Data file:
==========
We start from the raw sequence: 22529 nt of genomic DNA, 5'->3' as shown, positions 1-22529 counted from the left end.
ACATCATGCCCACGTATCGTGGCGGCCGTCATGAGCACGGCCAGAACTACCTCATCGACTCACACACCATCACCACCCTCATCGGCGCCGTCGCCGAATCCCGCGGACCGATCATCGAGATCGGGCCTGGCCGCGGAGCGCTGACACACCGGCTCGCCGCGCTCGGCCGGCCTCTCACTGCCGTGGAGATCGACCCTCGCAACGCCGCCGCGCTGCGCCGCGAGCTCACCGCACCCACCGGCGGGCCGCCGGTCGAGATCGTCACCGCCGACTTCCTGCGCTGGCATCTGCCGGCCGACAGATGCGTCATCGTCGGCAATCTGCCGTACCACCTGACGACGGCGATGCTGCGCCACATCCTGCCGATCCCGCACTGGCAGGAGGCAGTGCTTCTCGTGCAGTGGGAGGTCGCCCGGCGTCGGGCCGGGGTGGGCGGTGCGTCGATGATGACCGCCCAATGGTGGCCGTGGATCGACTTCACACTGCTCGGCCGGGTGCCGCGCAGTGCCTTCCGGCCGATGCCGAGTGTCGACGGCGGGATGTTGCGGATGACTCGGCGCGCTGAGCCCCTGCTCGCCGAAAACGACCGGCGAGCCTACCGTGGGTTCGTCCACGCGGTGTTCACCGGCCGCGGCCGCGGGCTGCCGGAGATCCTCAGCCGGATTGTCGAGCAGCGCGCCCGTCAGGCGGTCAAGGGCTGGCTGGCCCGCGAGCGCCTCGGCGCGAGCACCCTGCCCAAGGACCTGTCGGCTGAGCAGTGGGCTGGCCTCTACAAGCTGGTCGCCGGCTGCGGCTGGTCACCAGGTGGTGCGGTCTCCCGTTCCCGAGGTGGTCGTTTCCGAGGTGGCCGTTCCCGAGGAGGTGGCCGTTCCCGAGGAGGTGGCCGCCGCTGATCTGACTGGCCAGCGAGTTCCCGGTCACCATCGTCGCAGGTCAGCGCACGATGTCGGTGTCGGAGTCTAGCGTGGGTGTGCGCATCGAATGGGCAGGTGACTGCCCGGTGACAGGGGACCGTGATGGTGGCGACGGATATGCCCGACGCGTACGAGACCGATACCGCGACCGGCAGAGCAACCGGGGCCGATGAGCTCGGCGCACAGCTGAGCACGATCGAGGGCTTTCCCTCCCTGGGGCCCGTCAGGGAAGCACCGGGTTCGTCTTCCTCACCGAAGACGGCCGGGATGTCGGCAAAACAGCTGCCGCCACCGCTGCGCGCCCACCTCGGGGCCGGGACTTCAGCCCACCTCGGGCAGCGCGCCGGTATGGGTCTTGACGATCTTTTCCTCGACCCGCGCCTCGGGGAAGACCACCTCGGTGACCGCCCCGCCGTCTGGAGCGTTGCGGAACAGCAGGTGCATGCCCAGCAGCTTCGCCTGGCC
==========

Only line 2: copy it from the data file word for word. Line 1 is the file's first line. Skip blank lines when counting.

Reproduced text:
ACATCATGCCCACGTATCGTGGCGGCCGTCATGAGCACGGCCAGAACTACCTCATCGACTCACACACCATCACCACCCTCATCGGCGCCGTCGCCGAATCCCGCGGACCGATCATCGAGATCGGGCCTGGCCGCGGAGCGCTGACACACCGGCTCGCCGCGCTCGGCCGGCCTCTCACTGCCGTGGAGATCGACCCTCGCAACGCCGCCGCGCTGCGCCGCGAGCTCACCGCACCCACCGGCGGGCCGCCGGTCGAGATCGTCACCGCCGACTTCCTGCGCTGGCATCTGCCGGCCGACAGATGCGTCATCGTCGGCAATCTGCCGTACCACCTGACGACGGCGATGCTGCGCCACATCCTGCCGATCCCGCACTGGCAGGAGGCAGTGCTTCTCGTGCAGTGGGAGGTCGCCCGGCGTCGGGCCGGGGTGGGCGGTGCGTCGATGATGACCGCCCAATGGTGGCCGTGGATCGACTTCACACTGCTCGGCCGGGTGCCGCGCAGTGCCTTCCGGCCGATGCCGAGTGTCGACGGCGGGATGTTGCGGATGACTCGGCGCGCTGAGCCCCTGCTCGCCGAAAACGACCGGCGAGCCTACCGTGGGTTCGTCCACGCGGTGTTCACCGGCCGCGGCCGCGGGCTGCCGGAGATCCTCAGCCGGATTGTCGAGCAGCGCGCCCGTCAGGCGGTCAAGGGCTGGCTGGCCCGCGAGCGCCTCGGCGCGAGCACCCTGCCCAAGGACCTGTCGGCTGAGCAGTGGGCTGGCCTCTACAAGCTGGTCGCCGGCTGCGGCTGGTCACCAGGTGGTGCGGTCTCCCGTTCCCGAGGTGGTCGTTTCCGAGGTGGCCGTTCCCGAGGAGGTGGCCGTTCCCGAGGAGGTGGCCGCCGCTGATCTGACTGGCCAGCGAGTTCCCGGTCACCATCGTCGCAGGTCAGCGCACGATGTCGGTGTCGGAGTCTAGCGTGGGTGTGCGCATCGAATGGGCAGGTGACTGCCCGGTGACAGGGGACCGTGATGGTGGCGACGGATATGCCCGACGCGTACGAGACCGATACCGCGACCGGCAGAGCAACCGGGGCCGATGAGCTCGGCGCACAGCTGAGCACGATCGAGGGCTTTCCCTCCCTGGGGCCCGTCAGGGAAGCACCGGGTTCGTCTTCCTCACCGAAGACGGCCGGGATGTCGGCAAAACAGCTGCCGCCACCGCTGCGCGCCCACCTCGGGGCCGGGACTTCAGCCCACCTCGGGCAGCGCGCCGGTATGGGTCTTGACGATCTTTTCCTCGACCCGCGCCTCGGGGAAGACCACCTCGGTGACCGCCCCGCCGTCTGGAGCGTTGCGGAACAGCAGGTGCATGCCCAGCAGCTTCGCCTGGCC